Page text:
Brazilian forward Philippe Coutinho was carried off during the first half after a collision with Didier Ndong
Liverpool substitute Divock Origi and James Milner broke stubborn Sunderland resistance late on to help Jurgen Klopp’s men overtake Manchester City at the top – but their victory was overshadowed by a potentially serious injury to Brazilian star Philippe Coutinho.
Coutinho was stretchered off in agony after 34 minutes when his ankle bent at an awkward angle following a challenge with Didier Ndong, though there was no blame attached to the Sunderland player.
It left Anfield in a subdued mood and after a series of missed chances, Klopp came to the touchline to rouse the fans after an hour.
The German’s intervention worked well as a renewed atmosphere helped Origi curl in the opening goal after 75 minutes with Milner converting an injury-time penalty after Sadio Mane had been flattened by Ndong.
And there was an even later debut for 17-year-old local lad Ben Woodburn of whom great things are expected.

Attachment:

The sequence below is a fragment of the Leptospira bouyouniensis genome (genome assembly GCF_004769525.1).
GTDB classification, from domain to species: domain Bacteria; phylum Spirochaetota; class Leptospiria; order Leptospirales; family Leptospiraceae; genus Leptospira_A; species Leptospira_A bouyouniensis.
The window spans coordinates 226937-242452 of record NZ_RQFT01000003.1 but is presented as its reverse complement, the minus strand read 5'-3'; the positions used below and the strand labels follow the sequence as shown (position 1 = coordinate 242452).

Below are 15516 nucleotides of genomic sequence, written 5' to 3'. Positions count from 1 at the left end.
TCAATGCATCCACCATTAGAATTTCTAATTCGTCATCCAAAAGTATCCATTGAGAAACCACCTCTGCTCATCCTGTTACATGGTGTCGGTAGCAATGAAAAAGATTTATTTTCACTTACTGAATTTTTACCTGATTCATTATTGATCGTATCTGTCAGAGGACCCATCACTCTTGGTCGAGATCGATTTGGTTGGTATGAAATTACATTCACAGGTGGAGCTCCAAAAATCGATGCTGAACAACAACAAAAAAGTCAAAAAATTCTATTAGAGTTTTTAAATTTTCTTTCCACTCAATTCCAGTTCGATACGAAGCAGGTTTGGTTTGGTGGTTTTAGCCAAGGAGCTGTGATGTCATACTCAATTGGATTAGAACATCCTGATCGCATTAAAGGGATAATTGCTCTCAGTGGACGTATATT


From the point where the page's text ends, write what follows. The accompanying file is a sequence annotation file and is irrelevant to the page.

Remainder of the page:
Despite two wins in a row, Sunderland manager David Moyes unashamedly admitted before Saturday’s game that he would try to park a double-decker bus at Anfield.
Lamine Kone lived up to instructions with a fantastic block from Coutinho in the early stages and goalkeeper Jordan Pickford was protected well enough in the opening 20 minutes to make only one save.
Ndong’s challenge on Coutinho as the Brazilian was about to shoot looked innocuous but Liverpool’s star man was clearly in pain as he hit the floor.
Medics took their time as they carefully placed him on the stretcher and Jurgen Klopp had instructed Divock Origi to replace him even before Coutinho was carried off to sympathetic applause from The Kop, covering his face to hide his discomfort with what appeared to be an ankle injury caused by the ball being forced onto his foot.
Dejan Lovren and Emre Can then went wide with a headers and Mane had a shot comfortably into Pickford’s midriff approaching half-time.
But as Liverpool trudged in at the interval, never were Klopp’s fabled powers of motivation more needed